A non-Jewish, non-Arab, non-Muslim American talks about his forced investment in Israel:
    link to

  8. thankgodimatheist
    April 25, 2010, 6:36 am

    Israeli Activist On Trial For Protesting Bedouin House Demolition

    I was taken to court yesterday for sitting in a home in an unrecognized Bedouin village, as the bulldozer was at the wall – ready to demolish the house. The police carried me out of the home and arrested me, and a couple of years later – I was put on trial for “disrupting a policeman”.

    We gathered – about 40 of us, half an hour before the trial time. We sat outside the courthouse: we were Jews and Arabs – this battle was not a battle of Jews against Arabs – but all of us against powerful injustice.
    link to

    • thankgodimatheist
      April 25, 2010, 6:39 am

      Villages Imprisoned, Protesters Arrested, and Trees Uprooted for Wall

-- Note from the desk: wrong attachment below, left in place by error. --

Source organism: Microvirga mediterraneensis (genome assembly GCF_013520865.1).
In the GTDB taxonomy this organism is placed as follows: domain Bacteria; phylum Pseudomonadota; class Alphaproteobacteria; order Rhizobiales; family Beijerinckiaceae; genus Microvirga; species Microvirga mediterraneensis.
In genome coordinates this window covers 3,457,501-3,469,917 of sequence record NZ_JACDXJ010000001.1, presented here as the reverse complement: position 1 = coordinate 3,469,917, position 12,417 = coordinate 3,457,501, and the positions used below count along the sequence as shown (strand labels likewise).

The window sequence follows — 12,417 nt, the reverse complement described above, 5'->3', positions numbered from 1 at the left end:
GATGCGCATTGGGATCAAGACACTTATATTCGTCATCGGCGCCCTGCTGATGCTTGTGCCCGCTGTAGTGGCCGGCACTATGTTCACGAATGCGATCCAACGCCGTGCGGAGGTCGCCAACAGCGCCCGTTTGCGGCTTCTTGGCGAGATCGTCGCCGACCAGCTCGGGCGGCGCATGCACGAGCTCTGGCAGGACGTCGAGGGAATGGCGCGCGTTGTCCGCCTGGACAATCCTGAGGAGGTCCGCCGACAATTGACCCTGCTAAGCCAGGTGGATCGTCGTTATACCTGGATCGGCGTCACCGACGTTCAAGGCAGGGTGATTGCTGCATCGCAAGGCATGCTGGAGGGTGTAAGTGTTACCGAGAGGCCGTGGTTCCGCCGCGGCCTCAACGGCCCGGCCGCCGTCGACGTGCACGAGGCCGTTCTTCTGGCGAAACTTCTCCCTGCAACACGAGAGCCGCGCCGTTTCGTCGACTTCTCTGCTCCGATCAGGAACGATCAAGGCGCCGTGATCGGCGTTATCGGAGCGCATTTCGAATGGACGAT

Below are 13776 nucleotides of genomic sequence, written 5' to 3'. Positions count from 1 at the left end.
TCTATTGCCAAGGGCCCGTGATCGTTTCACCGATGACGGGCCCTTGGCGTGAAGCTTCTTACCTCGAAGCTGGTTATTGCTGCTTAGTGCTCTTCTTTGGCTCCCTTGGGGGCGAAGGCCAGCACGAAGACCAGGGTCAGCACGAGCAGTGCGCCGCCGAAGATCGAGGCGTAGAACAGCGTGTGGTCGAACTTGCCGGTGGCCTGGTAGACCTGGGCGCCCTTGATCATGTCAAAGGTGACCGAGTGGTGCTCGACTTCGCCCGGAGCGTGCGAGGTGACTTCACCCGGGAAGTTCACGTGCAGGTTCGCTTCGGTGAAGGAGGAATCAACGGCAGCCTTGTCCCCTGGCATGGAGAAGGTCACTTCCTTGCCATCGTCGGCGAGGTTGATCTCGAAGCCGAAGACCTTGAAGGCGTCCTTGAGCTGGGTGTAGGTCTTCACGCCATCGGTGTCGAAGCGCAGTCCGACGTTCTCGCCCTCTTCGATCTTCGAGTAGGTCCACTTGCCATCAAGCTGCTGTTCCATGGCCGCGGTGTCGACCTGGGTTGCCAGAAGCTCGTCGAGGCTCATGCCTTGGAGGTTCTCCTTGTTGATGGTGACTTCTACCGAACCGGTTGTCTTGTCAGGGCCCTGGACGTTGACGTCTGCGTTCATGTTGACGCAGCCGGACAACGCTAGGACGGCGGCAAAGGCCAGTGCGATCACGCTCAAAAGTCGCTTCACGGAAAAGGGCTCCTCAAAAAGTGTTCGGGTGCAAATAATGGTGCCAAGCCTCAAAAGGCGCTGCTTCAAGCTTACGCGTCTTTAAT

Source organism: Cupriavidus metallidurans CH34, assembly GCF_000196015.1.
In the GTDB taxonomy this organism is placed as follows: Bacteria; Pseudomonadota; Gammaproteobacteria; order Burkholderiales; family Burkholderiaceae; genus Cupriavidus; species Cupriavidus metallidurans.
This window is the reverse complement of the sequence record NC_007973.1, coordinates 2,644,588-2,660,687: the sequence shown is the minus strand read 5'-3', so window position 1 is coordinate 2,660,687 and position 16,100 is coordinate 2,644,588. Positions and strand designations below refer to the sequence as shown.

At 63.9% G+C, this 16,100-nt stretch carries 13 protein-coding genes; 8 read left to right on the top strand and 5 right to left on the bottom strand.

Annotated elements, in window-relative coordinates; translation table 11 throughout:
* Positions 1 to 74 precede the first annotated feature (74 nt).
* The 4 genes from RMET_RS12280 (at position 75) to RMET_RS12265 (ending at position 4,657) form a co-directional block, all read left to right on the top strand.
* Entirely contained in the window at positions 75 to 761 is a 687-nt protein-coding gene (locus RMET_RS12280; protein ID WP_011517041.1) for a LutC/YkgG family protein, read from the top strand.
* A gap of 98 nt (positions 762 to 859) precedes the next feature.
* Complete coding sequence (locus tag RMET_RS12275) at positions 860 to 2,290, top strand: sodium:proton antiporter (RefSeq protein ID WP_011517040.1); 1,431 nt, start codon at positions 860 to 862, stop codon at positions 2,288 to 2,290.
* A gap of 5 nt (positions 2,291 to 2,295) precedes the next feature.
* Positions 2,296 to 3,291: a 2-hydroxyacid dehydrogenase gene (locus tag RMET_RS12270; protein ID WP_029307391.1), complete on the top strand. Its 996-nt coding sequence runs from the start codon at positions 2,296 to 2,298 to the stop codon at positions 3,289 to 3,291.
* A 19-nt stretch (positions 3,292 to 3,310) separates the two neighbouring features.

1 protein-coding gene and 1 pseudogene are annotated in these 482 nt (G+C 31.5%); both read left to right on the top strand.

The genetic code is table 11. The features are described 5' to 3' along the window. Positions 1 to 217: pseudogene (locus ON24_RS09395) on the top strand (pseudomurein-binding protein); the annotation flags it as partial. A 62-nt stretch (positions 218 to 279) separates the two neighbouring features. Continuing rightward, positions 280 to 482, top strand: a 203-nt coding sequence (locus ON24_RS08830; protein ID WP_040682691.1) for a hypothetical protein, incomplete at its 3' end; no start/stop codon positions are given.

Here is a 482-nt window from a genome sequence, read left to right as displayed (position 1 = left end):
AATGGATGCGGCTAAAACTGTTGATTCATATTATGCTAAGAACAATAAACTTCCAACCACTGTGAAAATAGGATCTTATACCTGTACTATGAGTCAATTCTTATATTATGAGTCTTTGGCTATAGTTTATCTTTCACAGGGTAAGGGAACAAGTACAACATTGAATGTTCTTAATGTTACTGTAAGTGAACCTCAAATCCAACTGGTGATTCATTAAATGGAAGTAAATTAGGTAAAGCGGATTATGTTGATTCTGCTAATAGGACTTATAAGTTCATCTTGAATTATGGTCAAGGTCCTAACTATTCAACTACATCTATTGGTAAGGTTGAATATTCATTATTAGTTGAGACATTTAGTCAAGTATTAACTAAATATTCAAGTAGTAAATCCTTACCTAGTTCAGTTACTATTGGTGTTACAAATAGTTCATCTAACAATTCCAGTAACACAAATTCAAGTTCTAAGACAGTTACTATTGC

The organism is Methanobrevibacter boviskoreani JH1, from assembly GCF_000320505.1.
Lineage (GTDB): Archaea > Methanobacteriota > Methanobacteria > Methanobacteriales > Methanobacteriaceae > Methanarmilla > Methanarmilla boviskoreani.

Israeli forces stormed the village of alWalaja this morning, imposing curfew, as bulldozers resumed leveling terrain on the village’s lands for the path of the Wall. Soldiers are patrolling the streets of the village by foot, as well as on horses and all-terrain vehicles, and preventing residents from leaving their houses or being in the streets despite the fact that curfew was not officially announced. Press-card holding cameramen who tried entering the village to film were denied entry by the army.
      link to

  9. eee
    April 25, 2010, 11:12 am

    Does Rami Elhanan favor BDS? I don’t think so.
    I respect Rami because he is using Israel’s democracy as a means to change Israel. That is legitimate.

    What is not legitimate is Americans using Israel as an end to a means in order to solve problems and issues they have at home. The only rational target for BDS is the US government, not Israel. The US is the superpower. The US provides Israel with aid. If you do not like what is going on in the the middle east, focus on your own government and leave Israel alone.